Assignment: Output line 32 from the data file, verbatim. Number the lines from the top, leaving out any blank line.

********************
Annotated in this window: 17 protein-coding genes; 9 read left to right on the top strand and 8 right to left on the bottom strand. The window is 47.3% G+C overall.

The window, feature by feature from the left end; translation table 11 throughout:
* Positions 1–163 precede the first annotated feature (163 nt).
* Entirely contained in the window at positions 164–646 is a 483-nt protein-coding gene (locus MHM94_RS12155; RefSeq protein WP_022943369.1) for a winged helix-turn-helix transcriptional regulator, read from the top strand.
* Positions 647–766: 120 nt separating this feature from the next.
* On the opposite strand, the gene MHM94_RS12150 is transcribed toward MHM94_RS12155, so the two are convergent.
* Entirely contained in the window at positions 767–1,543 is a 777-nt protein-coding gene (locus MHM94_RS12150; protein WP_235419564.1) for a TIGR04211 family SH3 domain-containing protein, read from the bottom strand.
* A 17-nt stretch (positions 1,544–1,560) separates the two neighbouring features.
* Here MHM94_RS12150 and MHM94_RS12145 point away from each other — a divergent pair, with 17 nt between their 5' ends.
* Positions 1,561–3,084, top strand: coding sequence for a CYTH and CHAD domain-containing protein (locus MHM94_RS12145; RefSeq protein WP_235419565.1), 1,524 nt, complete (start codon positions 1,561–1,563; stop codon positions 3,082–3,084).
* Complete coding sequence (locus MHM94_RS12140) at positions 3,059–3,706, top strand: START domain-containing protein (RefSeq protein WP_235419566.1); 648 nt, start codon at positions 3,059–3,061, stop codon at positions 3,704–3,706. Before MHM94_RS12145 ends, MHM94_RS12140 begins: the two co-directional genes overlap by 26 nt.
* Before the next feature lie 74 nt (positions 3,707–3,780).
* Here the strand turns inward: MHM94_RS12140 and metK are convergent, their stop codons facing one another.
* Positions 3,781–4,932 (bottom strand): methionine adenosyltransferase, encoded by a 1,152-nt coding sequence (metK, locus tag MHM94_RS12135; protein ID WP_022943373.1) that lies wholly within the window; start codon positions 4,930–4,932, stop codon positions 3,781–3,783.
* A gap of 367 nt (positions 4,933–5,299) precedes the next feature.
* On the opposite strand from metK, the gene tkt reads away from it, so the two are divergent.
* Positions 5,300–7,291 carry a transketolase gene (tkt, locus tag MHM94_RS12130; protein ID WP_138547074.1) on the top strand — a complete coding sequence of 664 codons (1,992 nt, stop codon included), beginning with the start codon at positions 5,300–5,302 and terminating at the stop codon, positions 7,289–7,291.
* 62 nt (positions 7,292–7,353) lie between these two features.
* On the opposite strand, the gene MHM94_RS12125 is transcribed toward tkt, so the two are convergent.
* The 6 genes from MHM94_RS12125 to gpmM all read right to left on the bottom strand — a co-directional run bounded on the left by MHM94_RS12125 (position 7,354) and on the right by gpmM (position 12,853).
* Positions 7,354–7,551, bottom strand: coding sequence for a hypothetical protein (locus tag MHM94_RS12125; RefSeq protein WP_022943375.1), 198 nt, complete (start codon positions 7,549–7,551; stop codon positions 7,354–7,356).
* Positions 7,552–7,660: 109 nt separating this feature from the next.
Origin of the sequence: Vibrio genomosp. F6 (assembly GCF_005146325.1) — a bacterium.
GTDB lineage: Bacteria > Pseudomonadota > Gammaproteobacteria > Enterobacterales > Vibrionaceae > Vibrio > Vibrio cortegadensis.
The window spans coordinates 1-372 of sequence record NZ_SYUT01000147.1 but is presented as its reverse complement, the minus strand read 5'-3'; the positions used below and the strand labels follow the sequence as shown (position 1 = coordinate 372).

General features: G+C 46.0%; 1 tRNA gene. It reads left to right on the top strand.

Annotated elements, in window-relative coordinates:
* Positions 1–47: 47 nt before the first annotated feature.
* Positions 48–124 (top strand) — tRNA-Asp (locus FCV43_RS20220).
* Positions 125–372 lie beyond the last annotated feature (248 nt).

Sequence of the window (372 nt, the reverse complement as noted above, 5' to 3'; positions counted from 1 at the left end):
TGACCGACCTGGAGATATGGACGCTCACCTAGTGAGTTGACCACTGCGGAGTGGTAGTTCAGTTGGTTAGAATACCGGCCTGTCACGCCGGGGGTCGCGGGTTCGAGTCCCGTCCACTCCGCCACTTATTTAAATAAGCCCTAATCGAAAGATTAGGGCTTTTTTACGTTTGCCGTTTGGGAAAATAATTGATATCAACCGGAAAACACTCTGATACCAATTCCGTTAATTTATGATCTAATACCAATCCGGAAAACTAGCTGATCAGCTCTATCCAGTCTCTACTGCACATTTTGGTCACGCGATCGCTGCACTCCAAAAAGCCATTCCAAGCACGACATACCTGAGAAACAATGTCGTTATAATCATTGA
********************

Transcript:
TGACCGACCTGGAGATATGGACGCTCACCTAGTGAGTTGACCACTGCGGAGTGGTAGTTCAGTTGGTTAGAATACCGGCCTGTCACGCCGGGGGTCGCGGGTTCGAGTCCCGTCCACTCCGCCACTTATTTAAATAAGCCCTAATCGAAAGATTAGGGCTTTTTTACGTTTGCCGTTTGGGAAAATAATTGATATCAACCGGAAAACACTCTGATACCAATTCCGTTAATTTATGATCTAATACCAATCCGGAAAACTAGCTGATCAGCTCTATCCAGTCTCTACTGCACATTTTGGTCACGCGATCGCTGCACTCCAAAAAGCCATTCCAAGCACGACATACCTGAGAAACAATGTCGTTATAATCATTGA